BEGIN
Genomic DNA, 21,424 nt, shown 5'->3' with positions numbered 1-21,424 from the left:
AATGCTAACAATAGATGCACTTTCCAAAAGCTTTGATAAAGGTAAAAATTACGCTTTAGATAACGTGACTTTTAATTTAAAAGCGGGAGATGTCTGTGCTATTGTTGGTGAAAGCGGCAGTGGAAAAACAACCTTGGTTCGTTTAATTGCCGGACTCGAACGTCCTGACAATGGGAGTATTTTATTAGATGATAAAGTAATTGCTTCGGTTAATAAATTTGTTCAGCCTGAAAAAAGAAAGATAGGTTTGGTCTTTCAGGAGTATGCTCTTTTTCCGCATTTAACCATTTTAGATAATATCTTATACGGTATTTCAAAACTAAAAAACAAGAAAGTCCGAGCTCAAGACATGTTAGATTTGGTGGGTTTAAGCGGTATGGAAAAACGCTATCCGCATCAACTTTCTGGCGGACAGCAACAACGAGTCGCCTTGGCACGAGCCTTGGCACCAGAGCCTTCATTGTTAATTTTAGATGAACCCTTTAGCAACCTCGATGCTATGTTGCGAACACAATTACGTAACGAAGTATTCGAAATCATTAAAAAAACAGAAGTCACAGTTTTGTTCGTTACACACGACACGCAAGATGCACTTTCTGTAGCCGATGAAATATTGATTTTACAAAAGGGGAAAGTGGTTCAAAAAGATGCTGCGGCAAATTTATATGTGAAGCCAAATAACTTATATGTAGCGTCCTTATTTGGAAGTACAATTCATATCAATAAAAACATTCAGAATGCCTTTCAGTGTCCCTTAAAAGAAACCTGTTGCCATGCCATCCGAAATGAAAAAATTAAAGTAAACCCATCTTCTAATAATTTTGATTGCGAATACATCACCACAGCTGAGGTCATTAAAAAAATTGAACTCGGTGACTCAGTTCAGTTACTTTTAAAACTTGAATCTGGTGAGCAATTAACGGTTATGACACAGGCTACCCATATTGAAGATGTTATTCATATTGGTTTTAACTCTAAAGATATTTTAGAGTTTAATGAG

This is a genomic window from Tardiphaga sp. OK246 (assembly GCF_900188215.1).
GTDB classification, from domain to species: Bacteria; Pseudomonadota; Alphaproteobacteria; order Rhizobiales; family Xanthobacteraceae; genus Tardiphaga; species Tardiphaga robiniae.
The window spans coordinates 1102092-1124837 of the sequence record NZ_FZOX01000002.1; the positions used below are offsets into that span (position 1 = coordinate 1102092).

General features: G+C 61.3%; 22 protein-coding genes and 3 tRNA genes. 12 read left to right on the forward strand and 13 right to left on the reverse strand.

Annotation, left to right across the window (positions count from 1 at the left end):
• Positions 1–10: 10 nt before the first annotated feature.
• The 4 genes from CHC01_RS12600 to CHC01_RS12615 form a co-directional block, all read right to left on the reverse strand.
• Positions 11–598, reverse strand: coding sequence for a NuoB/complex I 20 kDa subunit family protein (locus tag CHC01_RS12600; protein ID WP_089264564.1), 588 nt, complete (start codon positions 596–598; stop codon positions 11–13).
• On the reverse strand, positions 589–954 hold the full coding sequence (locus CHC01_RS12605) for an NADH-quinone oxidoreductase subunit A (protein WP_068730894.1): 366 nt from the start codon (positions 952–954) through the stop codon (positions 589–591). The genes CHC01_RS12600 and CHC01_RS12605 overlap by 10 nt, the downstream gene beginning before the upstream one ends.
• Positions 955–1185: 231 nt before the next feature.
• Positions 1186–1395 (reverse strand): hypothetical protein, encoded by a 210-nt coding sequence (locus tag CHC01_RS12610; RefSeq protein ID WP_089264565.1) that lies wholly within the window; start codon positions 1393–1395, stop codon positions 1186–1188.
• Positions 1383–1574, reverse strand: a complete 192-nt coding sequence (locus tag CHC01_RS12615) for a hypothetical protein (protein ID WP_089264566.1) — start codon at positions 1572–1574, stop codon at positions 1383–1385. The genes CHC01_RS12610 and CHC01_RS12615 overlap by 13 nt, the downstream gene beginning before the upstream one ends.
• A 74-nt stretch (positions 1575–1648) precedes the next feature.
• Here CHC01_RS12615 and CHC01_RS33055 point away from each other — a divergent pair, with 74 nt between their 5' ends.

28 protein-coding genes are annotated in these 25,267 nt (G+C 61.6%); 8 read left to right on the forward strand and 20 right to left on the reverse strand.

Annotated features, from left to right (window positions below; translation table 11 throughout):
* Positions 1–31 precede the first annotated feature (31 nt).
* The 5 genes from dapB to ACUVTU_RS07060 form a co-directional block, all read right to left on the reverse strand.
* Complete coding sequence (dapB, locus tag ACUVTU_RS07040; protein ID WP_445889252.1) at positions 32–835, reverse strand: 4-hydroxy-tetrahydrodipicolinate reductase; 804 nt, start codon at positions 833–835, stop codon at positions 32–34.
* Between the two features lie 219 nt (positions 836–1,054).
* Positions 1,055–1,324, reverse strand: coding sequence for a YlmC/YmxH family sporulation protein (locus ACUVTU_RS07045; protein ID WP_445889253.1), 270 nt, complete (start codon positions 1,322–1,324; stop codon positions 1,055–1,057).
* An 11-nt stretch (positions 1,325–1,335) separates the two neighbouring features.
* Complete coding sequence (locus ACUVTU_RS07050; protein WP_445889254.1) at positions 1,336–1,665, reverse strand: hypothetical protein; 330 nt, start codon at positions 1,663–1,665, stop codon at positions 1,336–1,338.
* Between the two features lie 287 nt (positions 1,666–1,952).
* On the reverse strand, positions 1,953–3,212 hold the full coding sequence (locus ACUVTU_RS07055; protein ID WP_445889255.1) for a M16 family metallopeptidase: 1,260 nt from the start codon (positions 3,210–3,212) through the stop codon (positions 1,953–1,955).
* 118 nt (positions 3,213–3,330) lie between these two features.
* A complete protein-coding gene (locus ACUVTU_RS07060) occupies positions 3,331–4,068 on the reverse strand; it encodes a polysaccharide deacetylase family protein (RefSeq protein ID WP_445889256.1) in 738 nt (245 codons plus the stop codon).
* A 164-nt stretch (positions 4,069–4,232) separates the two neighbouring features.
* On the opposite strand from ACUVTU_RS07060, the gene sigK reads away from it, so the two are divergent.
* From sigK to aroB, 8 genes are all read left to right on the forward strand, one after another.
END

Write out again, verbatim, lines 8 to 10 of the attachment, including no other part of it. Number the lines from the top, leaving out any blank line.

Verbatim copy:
• Positions 1–10: 10 nt before the first annotated feature.
• The 4 genes from CHC01_RS12600 to CHC01_RS12615 form a co-directional block, all read right to left on the reverse strand.
• Positions 11–598, reverse strand: coding sequence for a NuoB/complex I 20 kDa subunit family protein (locus tag CHC01_RS12600; protein ID WP_089264564.1), 588 nt, complete (start codon positions 596–598; stop codon positions 11–13).